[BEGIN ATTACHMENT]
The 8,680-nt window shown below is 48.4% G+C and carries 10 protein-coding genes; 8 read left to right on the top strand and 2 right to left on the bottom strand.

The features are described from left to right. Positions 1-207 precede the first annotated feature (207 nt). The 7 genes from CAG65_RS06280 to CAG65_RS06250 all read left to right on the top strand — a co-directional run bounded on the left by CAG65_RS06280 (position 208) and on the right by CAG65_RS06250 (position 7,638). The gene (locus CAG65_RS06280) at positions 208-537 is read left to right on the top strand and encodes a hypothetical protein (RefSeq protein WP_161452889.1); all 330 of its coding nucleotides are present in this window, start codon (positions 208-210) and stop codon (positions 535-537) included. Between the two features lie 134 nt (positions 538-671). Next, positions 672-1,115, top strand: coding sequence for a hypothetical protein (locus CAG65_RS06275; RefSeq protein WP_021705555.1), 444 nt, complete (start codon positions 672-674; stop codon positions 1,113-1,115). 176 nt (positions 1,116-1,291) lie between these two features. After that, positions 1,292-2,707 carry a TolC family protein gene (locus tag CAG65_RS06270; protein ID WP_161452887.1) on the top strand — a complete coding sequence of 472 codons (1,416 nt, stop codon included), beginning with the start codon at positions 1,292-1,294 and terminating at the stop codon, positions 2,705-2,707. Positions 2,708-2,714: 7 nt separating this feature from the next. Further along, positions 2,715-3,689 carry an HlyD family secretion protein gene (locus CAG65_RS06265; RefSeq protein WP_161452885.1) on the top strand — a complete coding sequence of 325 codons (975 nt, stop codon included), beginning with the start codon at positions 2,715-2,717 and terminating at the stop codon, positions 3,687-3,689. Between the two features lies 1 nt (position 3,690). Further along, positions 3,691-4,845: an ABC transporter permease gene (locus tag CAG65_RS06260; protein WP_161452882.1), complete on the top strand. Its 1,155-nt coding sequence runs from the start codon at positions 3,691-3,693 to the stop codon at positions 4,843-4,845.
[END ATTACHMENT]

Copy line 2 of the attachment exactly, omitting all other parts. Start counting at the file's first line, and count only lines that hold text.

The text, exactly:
The features are described from left to right. Positions 1-207 precede the first annotated feature (207 nt). The 7 genes from CAG65_RS06280 to CAG65_RS06250 all read left to right on the top strand — a co-directional run bounded on the left by CAG65_RS06280 (position 208) and on the right by CAG65_RS06250 (position 7,638). The gene (locus CAG65_RS06280) at positions 208-537 is read left to right on the top strand and encodes a hypothetical protein (RefSeq protein WP_161452889.1); all 330 of its coding nucleotides are present in this window, start codon (positions 208-210) and stop codon (positions 535-537) included. Between the two features lie 134 nt (positions 538-671). Next, positions 672-1,115, top strand: coding sequence for a hypothetical protein (locus CAG65_RS06275; RefSeq protein WP_021705555.1), 444 nt, complete (start codon positions 672-674; stop codon positions 1,113-1,115). 176 nt (positions 1,116-1,291) lie between these two features. After that, positions 1,292-2,707 carry a TolC family protein gene (locus tag CAG65_RS06270; protein ID WP_161452887.1) on the top strand — a complete coding sequence of 472 codons (1,416 nt, stop codon included), beginning with the start codon at positions 1,292-1,294 and terminating at the stop codon, positions 2,705-2,707. Positions 2,708-2,714: 7 nt separating this feature from the next. Further along, positions 2,715-3,689 carry an HlyD family secretion protein gene (locus CAG65_RS06265; RefSeq protein WP_161452885.1) on the top strand — a complete coding sequence of 325 codons (975 nt, stop codon included), beginning with the start codon at positions 2,715-2,717 and terminating at the stop codon, positions 3,687-3,689. Between the two features lies 1 nt (position 3,690). Further along, positions 3,691-4,845: an ABC transporter permease gene (locus tag CAG65_RS06260; protein WP_161452882.1), complete on the top strand. Its 1,155-nt coding sequence runs from the start codon at positions 3,691-3,693 to the stop codon at positions 4,843-4,845.